If any industry should readily grasp the concepts of economics and market-based forces, it’s the Financial Services industry. Yet, of the 7,000 or so financial organizations in the United States, only a small handful even have public vulnerability disclosure policies.
So why haven’t Financial Services firms been more open to hacker-powered security, especially given the sensitive financial and personal information they gather and store?
That’s exactly what Sean Sposito, Fraud & Security Analyst at Javelin Strategy & Research, asked a panel of Financial Services security leads during HackerOne’s Security@. The panel included Ty Sbano, Information Security Lead at LendingClub, Arun Agrahri, Product Engineering Executive at Twine by John Hancock, and Philip Martin, Director of Security at Coinbase.
From left to right: Sean Sposito, Arun Agrahri, Ty Sbano, and Philip Martin on stage at Security@ San Francisco
The biggest challenge, the panel explained, is their industry’s legacy approach to business in general. “Some of these companies are 100 years old,” said Arun. He added that even their own technology is built by others. So it’s not an industry problem, he explained, it’s a gap between incumbent firms and the newer Fintech companies.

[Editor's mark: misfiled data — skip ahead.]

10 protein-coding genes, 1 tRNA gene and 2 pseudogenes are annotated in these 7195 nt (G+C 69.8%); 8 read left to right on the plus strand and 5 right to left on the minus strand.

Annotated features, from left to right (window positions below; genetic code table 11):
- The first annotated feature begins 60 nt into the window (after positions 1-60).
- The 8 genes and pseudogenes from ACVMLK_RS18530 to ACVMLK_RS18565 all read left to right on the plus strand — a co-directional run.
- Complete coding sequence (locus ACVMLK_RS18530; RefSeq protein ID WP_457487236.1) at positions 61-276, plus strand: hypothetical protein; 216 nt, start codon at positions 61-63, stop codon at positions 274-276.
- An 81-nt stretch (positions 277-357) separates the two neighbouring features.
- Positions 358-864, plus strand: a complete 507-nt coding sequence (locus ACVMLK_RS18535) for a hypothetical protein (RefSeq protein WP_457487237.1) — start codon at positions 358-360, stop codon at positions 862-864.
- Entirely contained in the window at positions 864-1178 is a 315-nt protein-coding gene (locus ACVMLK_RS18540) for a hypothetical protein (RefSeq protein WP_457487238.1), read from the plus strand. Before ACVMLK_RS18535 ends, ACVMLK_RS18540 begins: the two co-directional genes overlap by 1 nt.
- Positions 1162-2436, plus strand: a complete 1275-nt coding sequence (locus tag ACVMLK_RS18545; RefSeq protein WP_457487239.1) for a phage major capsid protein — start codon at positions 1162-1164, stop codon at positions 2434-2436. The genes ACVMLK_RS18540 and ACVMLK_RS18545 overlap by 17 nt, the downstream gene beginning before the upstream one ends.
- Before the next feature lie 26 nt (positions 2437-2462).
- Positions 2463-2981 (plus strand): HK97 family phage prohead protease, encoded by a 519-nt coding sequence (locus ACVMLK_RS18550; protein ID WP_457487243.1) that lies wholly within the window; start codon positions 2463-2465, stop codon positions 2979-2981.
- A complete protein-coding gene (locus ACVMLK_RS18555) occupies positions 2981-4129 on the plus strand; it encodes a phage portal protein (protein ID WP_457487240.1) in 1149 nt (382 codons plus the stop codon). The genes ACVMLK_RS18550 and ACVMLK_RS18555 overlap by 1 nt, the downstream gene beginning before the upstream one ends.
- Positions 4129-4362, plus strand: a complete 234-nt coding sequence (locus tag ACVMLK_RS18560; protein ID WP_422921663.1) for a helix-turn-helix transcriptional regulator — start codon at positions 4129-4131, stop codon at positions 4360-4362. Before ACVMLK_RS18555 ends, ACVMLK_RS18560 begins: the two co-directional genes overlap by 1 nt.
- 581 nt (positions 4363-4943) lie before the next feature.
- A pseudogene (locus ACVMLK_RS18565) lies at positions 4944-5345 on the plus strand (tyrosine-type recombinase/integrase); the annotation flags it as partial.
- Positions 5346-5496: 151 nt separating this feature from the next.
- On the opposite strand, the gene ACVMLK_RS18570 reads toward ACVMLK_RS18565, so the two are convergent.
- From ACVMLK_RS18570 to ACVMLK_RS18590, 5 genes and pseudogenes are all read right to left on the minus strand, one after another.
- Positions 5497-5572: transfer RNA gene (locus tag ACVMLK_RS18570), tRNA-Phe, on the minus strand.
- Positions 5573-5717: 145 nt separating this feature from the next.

Phillip, who mentioned that Coinbase just upped their top bounty award to $50,000, pointed to the Financial Services back office as part of the challenge. “You can’t just go to finance and tell them you’re paying 10 Bitcoin to some dude on the internet,” he added. The legal, financial, and regulatory hurdles are just too risky for most of these companies.
But the tide is shifting, and firms are realizing that the economics of hacker-powered security outweigh the risks. Arun explained how bounty programs are more cost-effective than expanding an internal security team. Ty mentioned incentives, and how bounty programs provide positive incentives for both sides. And, Phillip added that it also gives hackers a way to get a return on their own time investment.